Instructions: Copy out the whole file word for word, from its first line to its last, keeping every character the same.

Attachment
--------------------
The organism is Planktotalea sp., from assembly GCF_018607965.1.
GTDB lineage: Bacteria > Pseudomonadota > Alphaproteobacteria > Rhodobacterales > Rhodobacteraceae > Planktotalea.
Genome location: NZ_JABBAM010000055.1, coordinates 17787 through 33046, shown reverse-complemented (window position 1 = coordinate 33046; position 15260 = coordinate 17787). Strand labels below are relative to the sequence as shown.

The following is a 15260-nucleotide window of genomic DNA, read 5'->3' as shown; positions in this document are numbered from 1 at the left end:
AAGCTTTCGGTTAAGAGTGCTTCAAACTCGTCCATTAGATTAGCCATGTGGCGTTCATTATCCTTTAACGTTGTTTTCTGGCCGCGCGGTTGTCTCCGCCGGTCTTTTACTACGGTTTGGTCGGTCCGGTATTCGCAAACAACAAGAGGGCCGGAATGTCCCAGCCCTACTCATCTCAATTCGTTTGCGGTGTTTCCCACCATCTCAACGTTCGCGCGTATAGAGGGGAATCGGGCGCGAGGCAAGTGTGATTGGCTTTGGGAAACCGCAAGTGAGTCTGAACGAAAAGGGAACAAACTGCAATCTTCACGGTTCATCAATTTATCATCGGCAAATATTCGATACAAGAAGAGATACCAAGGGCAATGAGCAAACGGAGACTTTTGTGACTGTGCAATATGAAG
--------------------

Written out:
The organism is Planktotalea sp., from assembly GCF_018607965.1.
GTDB lineage: Bacteria > Pseudomonadota > Alphaproteobacteria > Rhodobacterales > Rhodobacteraceae > Planktotalea.
Genome location: NZ_JABBAM010000055.1, coordinates 17787 through 33046, shown reverse-complemented (window position 1 = coordinate 33046; position 15260 = coordinate 17787). Strand labels below are relative to the sequence as shown.

The following is a 15260-nucleotide window of genomic DNA, read 5'->3' as shown; positions in this document are numbered from 1 at the left end:
AAGCTTTCGGTTAAGAGTGCTTCAAACTCGTCCATTAGATTAGCCATGTGGCGTTCATTATCCTTTAACGTTGTTTTCTGGCCGCGCGGTTGTCTCCGCCGGTCTTTTACTACGGTTTGGTCGGTCCGGTATTCGCAAACAACAAGAGGGCCGGAATGTCCCAGCCCTACTCATCTCAATTCGTTTGCGGTGTTTCCCACCATCTCAACGTTCGCGCGTATAGAGGGGAATCGGGCGCGAGGCAAGTGTGATTGGCTTTGGGAAACCGCAAGTGAGTCTGAACGAAAAGGGAACAAACTGCAATCTTCACGGTTCATCAATTTATCATCGGCAAATATTCGATACAAGAAGAGATACCAAGGGCAATGAGCAAACGGAGACTTTTGTGACTGTGCAATATGAAG